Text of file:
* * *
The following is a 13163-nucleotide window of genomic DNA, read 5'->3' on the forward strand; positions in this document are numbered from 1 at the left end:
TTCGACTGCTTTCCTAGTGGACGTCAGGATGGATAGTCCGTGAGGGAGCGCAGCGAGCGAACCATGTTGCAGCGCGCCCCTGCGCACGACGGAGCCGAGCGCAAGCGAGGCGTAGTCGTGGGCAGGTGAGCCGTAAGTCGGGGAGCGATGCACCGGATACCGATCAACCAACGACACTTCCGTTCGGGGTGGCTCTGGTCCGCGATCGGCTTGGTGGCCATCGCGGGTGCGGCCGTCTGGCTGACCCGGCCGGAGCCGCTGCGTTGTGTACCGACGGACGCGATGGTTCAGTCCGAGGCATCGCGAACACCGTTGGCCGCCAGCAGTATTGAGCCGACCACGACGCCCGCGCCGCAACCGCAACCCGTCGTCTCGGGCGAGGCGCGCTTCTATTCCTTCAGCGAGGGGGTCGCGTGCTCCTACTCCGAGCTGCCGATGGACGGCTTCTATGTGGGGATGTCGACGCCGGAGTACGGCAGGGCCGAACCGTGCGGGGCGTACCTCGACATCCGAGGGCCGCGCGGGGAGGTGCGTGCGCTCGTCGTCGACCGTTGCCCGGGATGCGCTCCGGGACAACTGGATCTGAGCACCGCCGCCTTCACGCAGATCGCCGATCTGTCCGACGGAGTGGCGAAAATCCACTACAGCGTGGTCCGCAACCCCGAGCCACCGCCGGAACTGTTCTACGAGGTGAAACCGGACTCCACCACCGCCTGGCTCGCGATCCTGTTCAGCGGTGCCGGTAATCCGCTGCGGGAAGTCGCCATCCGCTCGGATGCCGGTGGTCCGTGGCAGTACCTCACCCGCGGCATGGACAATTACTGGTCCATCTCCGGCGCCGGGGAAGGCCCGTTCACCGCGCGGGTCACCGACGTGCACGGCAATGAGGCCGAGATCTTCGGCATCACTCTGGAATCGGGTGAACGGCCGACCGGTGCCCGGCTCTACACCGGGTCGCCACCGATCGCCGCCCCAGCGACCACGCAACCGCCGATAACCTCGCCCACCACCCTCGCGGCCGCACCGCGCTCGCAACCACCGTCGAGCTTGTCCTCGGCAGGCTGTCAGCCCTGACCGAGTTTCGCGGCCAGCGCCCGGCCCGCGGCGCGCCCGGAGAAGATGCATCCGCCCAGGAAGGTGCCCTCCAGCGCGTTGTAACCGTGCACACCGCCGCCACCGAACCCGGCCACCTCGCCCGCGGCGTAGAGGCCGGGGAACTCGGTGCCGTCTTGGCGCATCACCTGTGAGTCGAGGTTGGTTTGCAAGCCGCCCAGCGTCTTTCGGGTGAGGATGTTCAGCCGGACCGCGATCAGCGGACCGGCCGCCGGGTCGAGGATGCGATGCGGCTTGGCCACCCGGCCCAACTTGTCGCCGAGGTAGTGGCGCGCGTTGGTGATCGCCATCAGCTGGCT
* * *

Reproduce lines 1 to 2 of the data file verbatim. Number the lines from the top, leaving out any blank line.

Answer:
The following is a 13163-nucleotide window of genomic DNA, read 5'->3' on the forward strand; positions in this document are numbered from 1 at the left end:
TTCGACTGCTTTCCTAGTGGACGTCAGGATGGATAGTCCGTGAGGGAGCGCAGCGAGCGAACCATGTTGCAGCGCGCCCCTGCGCACGACGGAGCCGAGCGCAAGCGAGGCGTAGTCGTGGGCAGGTGAGCCGTAAGTCGGGGAGCGATGCACCGGATACCGATCAACCAACGACACTTCCGTTCGGGGTGGCTCTGGTCCGCGATCGGCTTGGTGGCCATCGCGGGTGCGGCCGTCTGGCTGACCCGGCCGGAGCCGCTGCGTTGTGTACCGACGGACGCGATGGTTCAGTCCGAGGCATCGCGAACACCGTTGGCCGCCAGCAGTATTGAGCCGACCACGACGCCCGCGCCGCAACCGCAACCCGTCGTCTCGGGCGAGGCGCGCTTCTATTCCTTCAGCGAGGGGGTCGCGTGCTCCTACTCCGAGCTGCCGATGGACGGCTTCTATGTGGGGATGTCGACGCCGGAGTACGGCAGGGCCGAACCGTGCGGGGCGTACCTCGACATCCGAGGGCCGCGCGGGGAGGTGCGTGCGCTCGTCGTCGACCGTTGCCCGGGATGCGCTCCGGGACAACTGGATCTGAGCACCGCCGCCTTCACGCAGATCGCCGATCTGTCCGACGGAGTGGCGAAAATCCACTACAGCGTGGTCCGCAACCCCGAGCCACCGCCGGAACTGTTCTACGAGGTGAAACCGGACTCCACCACCGCCTGGCTCGCGATCCTGTTCAGCGGTGCCGGTAATCCGCTGCGGGAAGTCGCCATCCGCTCGGATGCCGGTGGTCCGTGGCAGTACCTCACCCGCGGCATGGACAATTACTGGTCCATCTCCGGCGCCGGGGAAGGCCCGTTCACCGCGCGGGTCACCGACGTGCACGGCAATGAGGCCGAGATCTTCGGCATCACTCTGGAATCGGGTGAACGGCCGACCGGTGCCCGGCTCTACACCGGGTCGCCACCGATCGCCGCCCCAGCGACCACGCAACCGCCGATAACCTCGCCCACCACCCTCGCGGCCGCACCGCGCTCGCAACCACCGTCGAGCTTGTCCTCGGCAGGCTGTCAGCCCTGACCGAGTTTCGCGGCCAGCGCCCGGCCCGCGGCGCGCCCGGAGAAGATGCATCCGCCCAGGAAGGTGCCCTCCAGCGCGTTGTAACCGTGCACACCGCCGCCACCGAACCCGGCCACCTCGCCCGCGGCGTAGAGGCCGGGGAACTCGGTGCCGTCTTGGCGCATCACCTGTGAGTCGAGGTTGGTTTGCAAGCCGCCCAGCGTCTTTCGGGTGAGGATGTTCAGCCGGACCGCGATCAGCGGACCGGCCGCCGGGTCGAGGATGCGATGCGGCTTGGCCACCCGGCCCAACTTGTCGCCGAGGTAGTGGCGCGCGTTGGTGATCGCCATCAGCTGGCT